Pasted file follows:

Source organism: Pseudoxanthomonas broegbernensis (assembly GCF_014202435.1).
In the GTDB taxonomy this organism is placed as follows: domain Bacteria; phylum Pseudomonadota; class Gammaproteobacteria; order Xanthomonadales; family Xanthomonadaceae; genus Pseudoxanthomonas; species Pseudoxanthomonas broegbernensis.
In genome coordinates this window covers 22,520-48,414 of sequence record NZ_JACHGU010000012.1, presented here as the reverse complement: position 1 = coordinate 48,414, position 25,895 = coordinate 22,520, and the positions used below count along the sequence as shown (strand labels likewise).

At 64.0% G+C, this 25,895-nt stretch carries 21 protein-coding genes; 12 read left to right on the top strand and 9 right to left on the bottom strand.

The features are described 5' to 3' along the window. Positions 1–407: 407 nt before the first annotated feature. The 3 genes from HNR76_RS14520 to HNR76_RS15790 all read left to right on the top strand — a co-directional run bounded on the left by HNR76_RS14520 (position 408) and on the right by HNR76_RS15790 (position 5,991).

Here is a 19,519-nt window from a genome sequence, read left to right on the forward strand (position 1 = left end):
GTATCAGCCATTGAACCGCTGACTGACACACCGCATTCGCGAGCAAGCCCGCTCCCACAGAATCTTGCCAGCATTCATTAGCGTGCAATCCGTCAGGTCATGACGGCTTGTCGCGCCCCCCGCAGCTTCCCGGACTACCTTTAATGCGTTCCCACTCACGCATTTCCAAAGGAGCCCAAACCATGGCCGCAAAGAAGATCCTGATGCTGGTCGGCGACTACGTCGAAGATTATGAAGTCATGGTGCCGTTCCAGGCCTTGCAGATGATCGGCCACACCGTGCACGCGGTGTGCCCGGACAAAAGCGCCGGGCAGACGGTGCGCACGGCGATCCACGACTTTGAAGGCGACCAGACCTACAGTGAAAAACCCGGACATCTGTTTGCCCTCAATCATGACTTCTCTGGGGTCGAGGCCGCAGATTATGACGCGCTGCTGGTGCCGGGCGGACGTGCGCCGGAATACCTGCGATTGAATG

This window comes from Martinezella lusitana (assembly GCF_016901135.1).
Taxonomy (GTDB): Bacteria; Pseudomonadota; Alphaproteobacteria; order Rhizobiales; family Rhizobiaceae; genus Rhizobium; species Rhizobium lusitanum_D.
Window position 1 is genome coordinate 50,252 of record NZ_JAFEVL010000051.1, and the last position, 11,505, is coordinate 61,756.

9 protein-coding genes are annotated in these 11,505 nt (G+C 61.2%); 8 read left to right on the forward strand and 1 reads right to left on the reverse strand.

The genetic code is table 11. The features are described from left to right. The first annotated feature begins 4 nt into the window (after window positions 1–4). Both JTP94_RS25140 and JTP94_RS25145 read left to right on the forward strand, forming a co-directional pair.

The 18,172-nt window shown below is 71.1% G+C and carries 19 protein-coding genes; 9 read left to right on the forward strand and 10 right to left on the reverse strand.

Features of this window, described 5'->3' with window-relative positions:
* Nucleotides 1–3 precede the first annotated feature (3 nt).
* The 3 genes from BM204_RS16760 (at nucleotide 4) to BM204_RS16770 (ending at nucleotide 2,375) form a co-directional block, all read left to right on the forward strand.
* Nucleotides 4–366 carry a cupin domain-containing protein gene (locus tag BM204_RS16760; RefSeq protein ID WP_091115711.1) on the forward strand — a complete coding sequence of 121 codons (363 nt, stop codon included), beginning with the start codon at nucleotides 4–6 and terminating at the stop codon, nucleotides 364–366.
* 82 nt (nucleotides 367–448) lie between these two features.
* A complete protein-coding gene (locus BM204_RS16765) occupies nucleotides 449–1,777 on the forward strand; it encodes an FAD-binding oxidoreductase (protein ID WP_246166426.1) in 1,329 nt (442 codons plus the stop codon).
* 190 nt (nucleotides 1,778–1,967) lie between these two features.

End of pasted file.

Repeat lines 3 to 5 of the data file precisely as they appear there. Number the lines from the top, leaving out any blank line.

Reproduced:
In genome coordinates this window covers 22,520-48,414 of sequence record NZ_JACHGU010000012.1, presented here as the reverse complement: position 1 = coordinate 48,414, position 25,895 = coordinate 22,520, and the positions used below count along the sequence as shown (strand labels likewise).

At 64.0% G+C, this 25,895-nt stretch carries 21 protein-coding genes; 12 read left to right on the top strand and 9 right to left on the bottom strand.

The features are described 5' to 3' along the window. Positions 1–407: 407 nt before the first annotated feature. The 3 genes from HNR76_RS14520 to HNR76_RS15790 all read left to right on the top strand — a co-directional run bounded on the left by HNR76_RS14520 (position 408) and on the right by HNR76_RS15790 (position 5,991).